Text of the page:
At the end of his Fringe show Christ on a Bike last year, Richard Herring usurped the atheism of the majority of his audience when he asked them if they believed in one true love. That concluding flourish in turn has laid the foundation for this discourse, one that has a simple mission; "to destroy love".
Not a difficult task, one would assume, given the rational approach we've come to expect from Herring. However, as he discovers along the way to a well-handled emotional climax, the irrational nature of love is an enduring force.
Coincidentally, it turns out that it is this tension between instinct and intellect that ended Herring's relationship with Julia Sawalha. Herring had admired Sawalha since her Press Gang days and featured his passion for her in sketches on the Fist of Fun TV series, with Stewart Lee. Herring tells us that Sawalha was very spiritual whereas he was decidedly not. "I am 95 per cent certain fairies don't exist. I prefer medicine."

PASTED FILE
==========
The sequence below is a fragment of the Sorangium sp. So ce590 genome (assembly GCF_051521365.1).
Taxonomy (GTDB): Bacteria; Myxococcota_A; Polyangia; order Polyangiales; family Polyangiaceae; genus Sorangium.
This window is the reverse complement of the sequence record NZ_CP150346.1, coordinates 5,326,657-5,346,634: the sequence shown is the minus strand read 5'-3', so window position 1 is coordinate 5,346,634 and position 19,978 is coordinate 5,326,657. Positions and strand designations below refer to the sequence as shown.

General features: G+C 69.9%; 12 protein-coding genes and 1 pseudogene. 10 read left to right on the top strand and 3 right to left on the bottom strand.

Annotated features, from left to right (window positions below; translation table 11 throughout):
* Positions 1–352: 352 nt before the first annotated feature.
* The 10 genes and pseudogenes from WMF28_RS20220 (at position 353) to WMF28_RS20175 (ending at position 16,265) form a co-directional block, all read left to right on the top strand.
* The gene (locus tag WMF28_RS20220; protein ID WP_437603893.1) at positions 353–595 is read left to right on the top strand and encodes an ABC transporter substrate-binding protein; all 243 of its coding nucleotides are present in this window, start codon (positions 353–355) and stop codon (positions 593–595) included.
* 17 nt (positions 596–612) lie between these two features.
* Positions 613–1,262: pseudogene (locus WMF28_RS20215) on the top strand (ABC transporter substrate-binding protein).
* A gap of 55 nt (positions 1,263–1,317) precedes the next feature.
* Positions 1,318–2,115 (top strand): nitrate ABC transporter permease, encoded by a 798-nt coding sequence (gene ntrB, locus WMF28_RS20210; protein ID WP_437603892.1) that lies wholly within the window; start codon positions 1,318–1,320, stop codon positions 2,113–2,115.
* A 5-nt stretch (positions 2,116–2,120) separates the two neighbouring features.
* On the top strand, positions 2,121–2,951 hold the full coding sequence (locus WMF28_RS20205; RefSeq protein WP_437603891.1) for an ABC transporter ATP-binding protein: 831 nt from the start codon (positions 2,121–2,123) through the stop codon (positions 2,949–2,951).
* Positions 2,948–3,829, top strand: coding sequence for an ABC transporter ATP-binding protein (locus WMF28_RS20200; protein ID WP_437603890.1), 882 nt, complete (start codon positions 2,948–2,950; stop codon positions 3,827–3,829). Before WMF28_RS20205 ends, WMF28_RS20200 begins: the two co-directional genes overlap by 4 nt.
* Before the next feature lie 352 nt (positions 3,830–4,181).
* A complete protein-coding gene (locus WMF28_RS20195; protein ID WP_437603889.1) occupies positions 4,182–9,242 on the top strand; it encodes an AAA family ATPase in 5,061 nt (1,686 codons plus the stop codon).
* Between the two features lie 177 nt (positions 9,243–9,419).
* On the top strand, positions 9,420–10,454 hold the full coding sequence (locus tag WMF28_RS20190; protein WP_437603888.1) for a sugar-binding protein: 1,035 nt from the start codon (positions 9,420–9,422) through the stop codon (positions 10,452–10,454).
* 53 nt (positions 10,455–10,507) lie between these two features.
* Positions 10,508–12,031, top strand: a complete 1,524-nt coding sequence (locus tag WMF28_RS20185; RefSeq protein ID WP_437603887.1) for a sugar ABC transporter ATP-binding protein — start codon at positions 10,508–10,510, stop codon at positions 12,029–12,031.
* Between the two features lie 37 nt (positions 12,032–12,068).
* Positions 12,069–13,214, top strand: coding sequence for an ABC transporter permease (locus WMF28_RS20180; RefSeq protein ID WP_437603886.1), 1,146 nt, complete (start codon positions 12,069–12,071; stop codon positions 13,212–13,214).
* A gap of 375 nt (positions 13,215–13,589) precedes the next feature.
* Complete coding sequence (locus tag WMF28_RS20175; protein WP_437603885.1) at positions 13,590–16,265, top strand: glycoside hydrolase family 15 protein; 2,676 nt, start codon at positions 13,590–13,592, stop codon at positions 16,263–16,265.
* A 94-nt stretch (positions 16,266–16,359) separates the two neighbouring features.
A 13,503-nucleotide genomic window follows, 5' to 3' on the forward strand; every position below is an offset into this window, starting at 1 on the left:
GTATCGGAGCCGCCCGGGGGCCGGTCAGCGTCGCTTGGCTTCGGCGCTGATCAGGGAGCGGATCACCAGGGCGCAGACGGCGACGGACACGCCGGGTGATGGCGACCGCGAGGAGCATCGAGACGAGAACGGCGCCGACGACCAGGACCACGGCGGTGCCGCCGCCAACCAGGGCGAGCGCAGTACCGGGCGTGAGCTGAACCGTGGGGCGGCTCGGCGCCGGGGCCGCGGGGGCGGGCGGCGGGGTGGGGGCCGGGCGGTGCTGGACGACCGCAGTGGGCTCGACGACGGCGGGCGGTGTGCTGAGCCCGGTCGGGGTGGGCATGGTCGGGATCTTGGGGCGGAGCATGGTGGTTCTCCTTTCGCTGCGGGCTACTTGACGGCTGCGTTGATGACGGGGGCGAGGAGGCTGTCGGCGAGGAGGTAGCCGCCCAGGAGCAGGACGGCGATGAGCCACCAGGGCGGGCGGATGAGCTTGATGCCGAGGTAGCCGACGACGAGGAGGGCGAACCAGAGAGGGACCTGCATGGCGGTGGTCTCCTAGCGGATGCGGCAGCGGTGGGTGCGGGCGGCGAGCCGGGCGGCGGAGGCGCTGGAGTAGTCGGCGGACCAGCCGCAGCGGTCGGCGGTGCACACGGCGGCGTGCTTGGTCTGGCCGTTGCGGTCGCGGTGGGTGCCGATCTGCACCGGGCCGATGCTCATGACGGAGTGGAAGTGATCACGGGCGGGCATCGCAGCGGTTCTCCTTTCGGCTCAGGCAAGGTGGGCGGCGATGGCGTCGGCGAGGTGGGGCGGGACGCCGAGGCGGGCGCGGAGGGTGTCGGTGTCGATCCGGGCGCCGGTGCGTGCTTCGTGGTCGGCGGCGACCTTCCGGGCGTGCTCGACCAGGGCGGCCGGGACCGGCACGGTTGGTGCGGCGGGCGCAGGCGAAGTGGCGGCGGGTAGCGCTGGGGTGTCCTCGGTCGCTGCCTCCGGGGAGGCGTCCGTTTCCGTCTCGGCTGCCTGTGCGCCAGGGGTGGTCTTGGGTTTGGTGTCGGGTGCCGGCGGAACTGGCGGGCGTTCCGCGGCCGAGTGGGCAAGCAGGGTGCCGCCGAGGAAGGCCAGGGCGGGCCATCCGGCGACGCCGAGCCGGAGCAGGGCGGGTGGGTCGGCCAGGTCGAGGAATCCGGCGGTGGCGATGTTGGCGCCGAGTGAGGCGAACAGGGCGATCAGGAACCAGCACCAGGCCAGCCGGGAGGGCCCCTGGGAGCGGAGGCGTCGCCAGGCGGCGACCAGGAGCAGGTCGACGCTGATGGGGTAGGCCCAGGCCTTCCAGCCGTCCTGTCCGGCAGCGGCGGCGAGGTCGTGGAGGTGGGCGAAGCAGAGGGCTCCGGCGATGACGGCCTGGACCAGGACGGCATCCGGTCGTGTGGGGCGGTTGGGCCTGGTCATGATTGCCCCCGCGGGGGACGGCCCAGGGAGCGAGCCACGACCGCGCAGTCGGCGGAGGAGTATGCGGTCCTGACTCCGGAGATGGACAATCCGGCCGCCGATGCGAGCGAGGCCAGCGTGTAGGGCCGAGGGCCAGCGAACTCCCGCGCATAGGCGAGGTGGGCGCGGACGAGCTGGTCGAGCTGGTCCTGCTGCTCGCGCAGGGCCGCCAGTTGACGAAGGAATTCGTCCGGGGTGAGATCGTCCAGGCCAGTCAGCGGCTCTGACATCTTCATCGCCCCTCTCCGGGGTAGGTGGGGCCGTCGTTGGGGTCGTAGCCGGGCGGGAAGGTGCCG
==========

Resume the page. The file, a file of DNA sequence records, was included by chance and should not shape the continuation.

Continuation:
A powerful orator with tricks up his sleeve Herring takes off and lands his latest hour with ease, helping it home with a frenzied rant about buying his current girlfriend ever more Ferrero Rocher to satisfy a romantic pledge.
An offering from the heart then, but by numbers.
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